Back in December, the Fourth Circuit ruled on a habeas petition of Dr. Jeffrey MacDonald, denying relief. The case has been winding its way through federal courts for more than 40 years. I wanted to flag it for readers in this post, both as one of the more notorious North Carolina murder cases and as an opportunity to examine the legal principles of actual innocence claims in federal habeas. Fair warning, this post contains some minimal (but grisly) details of the killings. Continue reading
Tag Archives: procedural default
As noted in an earlier post, I get asked a lot of questions about motions for appropriate relief (MARs). One procedural issue that causes some confusion is procedural default. The MAR statute provides that in order for a court to reach the merits of a defendant’s MAR, the defendant must satisfy certain procedural rules. If the defendant fails to do so, he or she is deemed to have committed a procedural default. When this occurs, the MAR is rejected on grounds of procedural bar. Thus, the procedural default rules—which are mandatory—preclude consideration on the merits when a procedural error has occurred.
G.S. 15A-1419 contains four procedural default rules:
- Claim Not Raised in Previous MAR. A MAR must be denied if upon a previous MAR the defendant was in a position to adequately raise the ground or issue but did not do so. In addition to the general exceptions that apply to all four of the procedural bar rules and are discussed below, the statute prescribes a specific exception that applies only to this bar: it does not apply when the previous MAR was made within ten days after entry of judgment or during the pendency of the direct appeal.
- Issue Determined in Prior Proceeding. A MAR must be denied if the ground or issue was previously determined on the merits upon an appeal from the judgment or upon a previous motion or proceeding in North Carolina or federal courts. In addition to the general exceptions that apply to all four of the procedural bar rules and are discussed below, the statute prescribes a specific exception that applies only to this bar: it does not apply if, since the time the previous determination, there has been a retroactively effective change in the law controlling such issue.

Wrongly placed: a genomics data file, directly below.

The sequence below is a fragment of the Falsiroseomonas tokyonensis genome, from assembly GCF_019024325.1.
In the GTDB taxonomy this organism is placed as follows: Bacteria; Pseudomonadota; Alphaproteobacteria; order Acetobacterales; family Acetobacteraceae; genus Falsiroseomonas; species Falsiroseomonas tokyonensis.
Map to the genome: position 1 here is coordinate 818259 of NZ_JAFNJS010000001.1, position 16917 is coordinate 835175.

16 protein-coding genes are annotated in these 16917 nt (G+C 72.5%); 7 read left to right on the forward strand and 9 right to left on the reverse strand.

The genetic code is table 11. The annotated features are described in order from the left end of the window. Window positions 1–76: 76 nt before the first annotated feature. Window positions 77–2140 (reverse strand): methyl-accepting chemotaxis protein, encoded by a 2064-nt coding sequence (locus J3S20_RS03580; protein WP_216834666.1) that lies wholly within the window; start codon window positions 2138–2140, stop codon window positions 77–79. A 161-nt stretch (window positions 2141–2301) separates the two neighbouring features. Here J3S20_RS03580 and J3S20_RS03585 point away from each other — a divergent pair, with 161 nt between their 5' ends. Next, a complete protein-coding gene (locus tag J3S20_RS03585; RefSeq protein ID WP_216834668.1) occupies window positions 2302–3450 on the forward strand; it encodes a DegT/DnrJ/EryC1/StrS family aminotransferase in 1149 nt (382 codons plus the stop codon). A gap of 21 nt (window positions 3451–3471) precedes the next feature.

- Claim Not Raised in Previous Appeal. A MAR must be denied if upon a previous appeal the defendant was in a position to raise adequately the ground or issue underlying the present motion but did not do so. Case law establishes that this bar does not prohibit a defendant from raising jurisdictional issues that were not raised on appeal. The issue of whether this exception will be extended to the other procedural bar rules has not yet been presented to the appellate courts.
- Failure to Timely File. A MAR must be denied if a capital defendant failed to timely file a MAR. G.S. 15A-1415(a) sets out a 120-day filing period for capital MARs. However, the MAR statute allows for extensions and amendments and exempts claims of newly discovered evidence from the 120-day filing rule.
The statute contains two general exceptions to the procedural default rules. First, a defendant is excused from procedural default if he or she can demonstrate good cause and actual prejudice. “Good cause” is defined in G.S. 15A-1419(c); “actual prejudice” is defined in G.S. 15A-1419(d). Second, a defendant will be excused from procedural default if he or she can show that a failure to consider the claim will result in a fundamental miscarriage of justice. “Fundamental miscarriage of justice” is defined in G.S. 15A-1419(e).
Understanding the procedural bar rules is important for defense lawyers, prosecutors, and judges. Defense lawyers need to be aware of the procedural default rules. If a defense lawyer fires off a MAR or prepares an appeal that does not raise all relevant issues and is not successful, the procedural bar rules later may preclude consideration of otherwise meritorious claims. At the same time, prosecutors should be sure to review MARs for procedural default as a default will preclude the court’s consideration of the claim on the merits. Finally, judges should be cautious about treating pro se filings as MARs, as doing so may inadvertently create a procedural bar issue later on. When a pro se post-conviction filing raises non-frivolous issues, a better practice for the judge would be appoint counsel for an indigent defendant to file a proper MAR raising the claim stated in the pro se filing and any others that are appropriate. Also, because the procedural default rules are mandatory, judges should review all MAR claims for procedural default.